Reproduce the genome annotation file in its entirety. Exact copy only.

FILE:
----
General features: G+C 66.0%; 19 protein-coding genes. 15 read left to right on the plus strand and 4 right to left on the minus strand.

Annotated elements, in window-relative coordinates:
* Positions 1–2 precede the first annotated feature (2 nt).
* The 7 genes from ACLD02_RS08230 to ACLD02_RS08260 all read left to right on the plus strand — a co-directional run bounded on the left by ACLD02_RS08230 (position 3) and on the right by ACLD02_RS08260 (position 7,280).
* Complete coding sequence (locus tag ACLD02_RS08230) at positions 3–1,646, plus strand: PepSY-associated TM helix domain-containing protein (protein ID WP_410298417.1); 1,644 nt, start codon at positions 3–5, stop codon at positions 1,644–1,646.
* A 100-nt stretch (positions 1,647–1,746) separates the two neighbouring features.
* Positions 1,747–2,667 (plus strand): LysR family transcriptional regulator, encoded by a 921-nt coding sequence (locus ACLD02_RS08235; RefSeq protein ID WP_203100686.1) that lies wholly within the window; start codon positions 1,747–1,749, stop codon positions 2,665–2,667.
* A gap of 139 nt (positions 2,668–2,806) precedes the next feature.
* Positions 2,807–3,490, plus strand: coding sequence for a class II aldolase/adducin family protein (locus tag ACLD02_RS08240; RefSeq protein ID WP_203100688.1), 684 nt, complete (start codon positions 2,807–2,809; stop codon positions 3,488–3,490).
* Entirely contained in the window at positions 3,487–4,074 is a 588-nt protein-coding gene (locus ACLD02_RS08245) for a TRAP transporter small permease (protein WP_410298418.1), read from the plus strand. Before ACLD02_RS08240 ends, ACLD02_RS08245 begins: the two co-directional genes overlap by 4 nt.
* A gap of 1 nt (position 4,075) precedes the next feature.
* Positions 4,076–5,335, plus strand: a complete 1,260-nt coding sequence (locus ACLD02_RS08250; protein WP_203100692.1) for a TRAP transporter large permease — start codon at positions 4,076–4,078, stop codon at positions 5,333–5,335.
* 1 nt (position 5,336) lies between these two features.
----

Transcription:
General features: G+C 66.0%; 19 protein-coding genes. 15 read left to right on the plus strand and 4 right to left on the minus strand.

Annotated elements, in window-relative coordinates:
* Positions 1–2 precede the first annotated feature (2 nt).
* The 7 genes from ACLD02_RS08230 to ACLD02_RS08260 all read left to right on the plus strand — a co-directional run bounded on the left by ACLD02_RS08230 (position 3) and on the right by ACLD02_RS08260 (position 7,280).
* Complete coding sequence (locus tag ACLD02_RS08230) at positions 3–1,646, plus strand: PepSY-associated TM helix domain-containing protein (protein ID WP_410298417.1); 1,644 nt, start codon at positions 3–5, stop codon at positions 1,644–1,646.
* A 100-nt stretch (positions 1,647–1,746) separates the two neighbouring features.
* Positions 1,747–2,667 (plus strand): LysR family transcriptional regulator, encoded by a 921-nt coding sequence (locus ACLD02_RS08235; RefSeq protein ID WP_203100686.1) that lies wholly within the window; start codon positions 1,747–1,749, stop codon positions 2,665–2,667.
* A gap of 139 nt (positions 2,668–2,806) precedes the next feature.
* Positions 2,807–3,490, plus strand: coding sequence for a class II aldolase/adducin family protein (locus tag ACLD02_RS08240; RefSeq protein ID WP_203100688.1), 684 nt, complete (start codon positions 2,807–2,809; stop codon positions 3,488–3,490).
* Entirely contained in the window at positions 3,487–4,074 is a 588-nt protein-coding gene (locus ACLD02_RS08245) for a TRAP transporter small permease (protein WP_410298418.1), read from the plus strand. Before ACLD02_RS08240 ends, ACLD02_RS08245 begins: the two co-directional genes overlap by 4 nt.
* A gap of 1 nt (position 4,075) precedes the next feature.
* Positions 4,076–5,335, plus strand: a complete 1,260-nt coding sequence (locus ACLD02_RS08250; protein WP_203100692.1) for a TRAP transporter large permease — start codon at positions 4,076–4,078, stop codon at positions 5,333–5,335.
* 1 nt (position 5,336) lies between these two features.